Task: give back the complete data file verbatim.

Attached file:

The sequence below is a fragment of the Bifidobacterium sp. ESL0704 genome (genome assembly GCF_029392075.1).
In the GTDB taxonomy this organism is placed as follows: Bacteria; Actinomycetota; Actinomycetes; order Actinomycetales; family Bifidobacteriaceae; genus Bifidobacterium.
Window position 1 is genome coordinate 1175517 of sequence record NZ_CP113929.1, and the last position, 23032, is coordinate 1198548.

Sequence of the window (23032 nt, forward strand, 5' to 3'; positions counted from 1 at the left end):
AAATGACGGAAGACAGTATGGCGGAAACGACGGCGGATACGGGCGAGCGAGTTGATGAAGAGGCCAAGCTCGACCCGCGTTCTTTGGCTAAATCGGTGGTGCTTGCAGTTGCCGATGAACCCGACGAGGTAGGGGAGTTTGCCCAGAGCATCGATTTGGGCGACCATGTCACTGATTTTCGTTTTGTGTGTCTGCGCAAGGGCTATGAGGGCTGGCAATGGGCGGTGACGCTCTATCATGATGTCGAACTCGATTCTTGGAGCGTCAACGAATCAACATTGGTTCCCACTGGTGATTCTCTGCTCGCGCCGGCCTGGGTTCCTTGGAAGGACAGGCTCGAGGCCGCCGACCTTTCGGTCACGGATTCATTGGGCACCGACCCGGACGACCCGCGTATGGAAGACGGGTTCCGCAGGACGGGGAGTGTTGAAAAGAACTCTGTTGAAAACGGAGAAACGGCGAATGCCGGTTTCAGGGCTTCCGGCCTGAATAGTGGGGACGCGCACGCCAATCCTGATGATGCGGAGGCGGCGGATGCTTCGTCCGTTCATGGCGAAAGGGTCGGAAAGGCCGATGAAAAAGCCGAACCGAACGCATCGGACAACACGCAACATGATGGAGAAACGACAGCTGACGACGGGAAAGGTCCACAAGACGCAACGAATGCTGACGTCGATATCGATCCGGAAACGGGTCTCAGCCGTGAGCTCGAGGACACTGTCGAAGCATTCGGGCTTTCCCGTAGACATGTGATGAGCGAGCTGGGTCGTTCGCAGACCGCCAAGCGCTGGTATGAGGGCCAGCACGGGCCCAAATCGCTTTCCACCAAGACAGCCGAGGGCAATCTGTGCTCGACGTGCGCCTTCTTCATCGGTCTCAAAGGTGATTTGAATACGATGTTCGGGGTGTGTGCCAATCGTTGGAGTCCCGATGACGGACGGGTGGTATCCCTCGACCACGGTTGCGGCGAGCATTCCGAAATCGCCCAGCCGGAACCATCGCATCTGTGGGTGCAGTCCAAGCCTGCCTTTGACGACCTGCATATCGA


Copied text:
The sequence below is a fragment of the Bifidobacterium sp. ESL0704 genome (genome assembly GCF_029392075.1).
In the GTDB taxonomy this organism is placed as follows: Bacteria; Actinomycetota; Actinomycetes; order Actinomycetales; family Bifidobacteriaceae; genus Bifidobacterium.
Window position 1 is genome coordinate 1175517 of sequence record NZ_CP113929.1, and the last position, 23032, is coordinate 1198548.

Sequence of the window (23032 nt, forward strand, 5' to 3'; positions counted from 1 at the left end):
AAATGACGGAAGACAGTATGGCGGAAACGACGGCGGATACGGGCGAGCGAGTTGATGAAGAGGCCAAGCTCGACCCGCGTTCTTTGGCTAAATCGGTGGTGCTTGCAGTTGCCGATGAACCCGACGAGGTAGGGGAGTTTGCCCAGAGCATCGATTTGGGCGACCATGTCACTGATTTTCGTTTTGTGTGTCTGCGCAAGGGCTATGAGGGCTGGCAATGGGCGGTGACGCTCTATCATGATGTCGAACTCGATTCTTGGAGCGTCAACGAATCAACATTGGTTCCCACTGGTGATTCTCTGCTCGCGCCGGCCTGGGTTCCTTGGAAGGACAGGCTCGAGGCCGCCGACCTTTCGGTCACGGATTCATTGGGCACCGACCCGGACGACCCGCGTATGGAAGACGGGTTCCGCAGGACGGGGAGTGTTGAAAAGAACTCTGTTGAAAACGGAGAAACGGCGAATGCCGGTTTCAGGGCTTCCGGCCTGAATAGTGGGGACGCGCACGCCAATCCTGATGATGCGGAGGCGGCGGATGCTTCGTCCGTTCATGGCGAAAGGGTCGGAAAGGCCGATGAAAAAGCCGAACCGAACGCATCGGACAACACGCAACATGATGGAGAAACGACAGCTGACGACGGGAAAGGTCCACAAGACGCAACGAATGCTGACGTCGATATCGATCCGGAAACGGGTCTCAGCCGTGAGCTCGAGGACACTGTCGAAGCATTCGGGCTTTCCCGTAGACATGTGATGAGCGAGCTGGGTCGTTCGCAGACCGCCAAGCGCTGGTATGAGGGCCAGCACGGGCCCAAATCGCTTTCCACCAAGACAGCCGAGGGCAATCTGTGCTCGACGTGCGCCTTCTTCATCGGTCTCAAAGGTGATTTGAATACGATGTTCGGGGTGTGTGCCAATCGTTGGAGTCCCGATGACGGACGGGTGGTATCCCTCGACCACGGTTGCGGCGAGCATTCCGAAATCGCCCAGCCGGAACCATCGCATCTGTGGGTGCAGTCCAAGCCTGCCTTTGACGACCTGCATATCGA